Stretch-activated ion channels in human neural stem cell mechanotransduction
Stem cells therapy aims to replace damaged tissue with healthy stem-cell-derived tissue. In the brain it is being pursued as a strategy to treat conditions such as multiple sclerosis, stroke, Parkinson’s disease and spinal cord injury. For the promise of stem cell therapy to be realized, one needs to be able to precisely control the conversion of stem cells into the required cell type, through a process called differentiation. For instance, how can neural stem cells be experimentally manipulated to become neurons rather than a housekeeping glial cells? Stem cells can detect the physical properties of the tissue surrounding them, such as its rigidity, and these properties strongly influence the process of differentiation. This project aims to answer the questions: how does a stem cell assess whether it is surrounded by a rigid or soft tissue? And how is this information factored into the decision to become a specific cell type? We address these problems in human neural stem cells by focusing on proteins that let ions pass through the cell membrane in response to mechanical stimulation. Successful completion of the project will provide new drug targets that can be exploited to manipulate stem cell commitment to alternative cell fates, with applications in regenerative medicine and tissue engineering.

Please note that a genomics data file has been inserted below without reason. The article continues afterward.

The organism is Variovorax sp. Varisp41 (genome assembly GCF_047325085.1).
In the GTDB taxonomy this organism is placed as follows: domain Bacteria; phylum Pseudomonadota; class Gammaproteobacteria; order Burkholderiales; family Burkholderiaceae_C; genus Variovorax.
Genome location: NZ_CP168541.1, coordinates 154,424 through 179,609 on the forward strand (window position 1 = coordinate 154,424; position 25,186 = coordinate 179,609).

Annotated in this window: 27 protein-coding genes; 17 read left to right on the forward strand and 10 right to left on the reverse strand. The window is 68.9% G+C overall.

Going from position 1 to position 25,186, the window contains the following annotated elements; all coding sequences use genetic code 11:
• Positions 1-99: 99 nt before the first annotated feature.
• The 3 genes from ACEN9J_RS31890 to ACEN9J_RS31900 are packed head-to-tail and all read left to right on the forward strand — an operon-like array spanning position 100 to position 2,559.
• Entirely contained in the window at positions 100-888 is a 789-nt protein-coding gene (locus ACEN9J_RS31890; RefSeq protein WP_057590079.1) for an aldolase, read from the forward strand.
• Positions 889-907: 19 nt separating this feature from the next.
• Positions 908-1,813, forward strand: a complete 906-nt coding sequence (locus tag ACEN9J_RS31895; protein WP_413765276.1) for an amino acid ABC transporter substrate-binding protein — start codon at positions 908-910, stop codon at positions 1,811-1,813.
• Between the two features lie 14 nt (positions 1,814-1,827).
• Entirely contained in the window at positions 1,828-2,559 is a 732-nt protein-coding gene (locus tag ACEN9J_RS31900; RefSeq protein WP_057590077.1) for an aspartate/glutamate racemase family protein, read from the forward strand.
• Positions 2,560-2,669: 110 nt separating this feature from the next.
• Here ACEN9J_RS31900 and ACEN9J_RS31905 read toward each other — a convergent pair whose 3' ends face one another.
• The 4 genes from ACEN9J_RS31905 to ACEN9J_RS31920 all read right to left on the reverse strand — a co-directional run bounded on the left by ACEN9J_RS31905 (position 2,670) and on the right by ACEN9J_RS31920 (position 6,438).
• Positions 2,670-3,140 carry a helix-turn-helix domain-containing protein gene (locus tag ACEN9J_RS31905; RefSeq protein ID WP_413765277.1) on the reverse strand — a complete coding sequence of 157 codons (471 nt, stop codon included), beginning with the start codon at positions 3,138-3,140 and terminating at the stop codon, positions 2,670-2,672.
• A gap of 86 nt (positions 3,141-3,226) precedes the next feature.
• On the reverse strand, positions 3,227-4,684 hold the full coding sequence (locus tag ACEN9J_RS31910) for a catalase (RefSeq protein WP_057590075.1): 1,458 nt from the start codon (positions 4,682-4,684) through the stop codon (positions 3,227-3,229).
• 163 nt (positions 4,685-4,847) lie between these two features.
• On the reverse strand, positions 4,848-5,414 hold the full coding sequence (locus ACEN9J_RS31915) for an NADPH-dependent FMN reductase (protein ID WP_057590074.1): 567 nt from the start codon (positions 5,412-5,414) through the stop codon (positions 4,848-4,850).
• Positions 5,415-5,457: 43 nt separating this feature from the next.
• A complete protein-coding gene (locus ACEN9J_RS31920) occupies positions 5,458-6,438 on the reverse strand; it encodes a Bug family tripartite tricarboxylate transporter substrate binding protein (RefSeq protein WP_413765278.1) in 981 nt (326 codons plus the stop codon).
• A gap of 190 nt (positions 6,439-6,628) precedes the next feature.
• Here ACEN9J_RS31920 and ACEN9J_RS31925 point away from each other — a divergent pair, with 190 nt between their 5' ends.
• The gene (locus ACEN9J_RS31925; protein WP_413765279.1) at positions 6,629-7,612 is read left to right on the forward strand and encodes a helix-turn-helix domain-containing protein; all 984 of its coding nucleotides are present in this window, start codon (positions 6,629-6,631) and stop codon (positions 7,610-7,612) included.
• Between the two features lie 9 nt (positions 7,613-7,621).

The California Stem Cell Research and Cures Act of 2004 aims to translate stem cell research into clinical therapies. The Act notes that “About half of California’s families have a child or adult who has suffered or will suffer from a serious, often critical or terminal, medical condition that could potentially be treated or cured with stem cell therapies”. Successful stem cell therapy requires a better grasp of how stem cells differentiate into specialized cells. Here we study how environment mechanics instructs stem cell differentiation and aim to identify a key molecular player. We focus on neural stem cells, which could potentially cure conditions like multiple sclerosis, stroke, Parkinson’s disease and spinal cord injury. Our findings will offer new guidelines for improved stem cell differentiation. They will also shed light on how the rigidity of matrices and scaffolds used in tissue engineering affects the growth of reconstructed organs and tissues. Anticipated benefits to Californians include: 1. Better means for generating specific brain cells types for treating neurological diseases. 2. Application of similar techniques to stem cell therapy involving mesenchymal and embryonic stem cells. 3. New opportunities for drug discovery and screening, based on knowing a key molecule involved in stem cell fate. 4. Creation of biotechnology start-ups using our findings to improve tissue engineering and prosthetic implants. 5. Jobs creation in the biotechnology/health sector.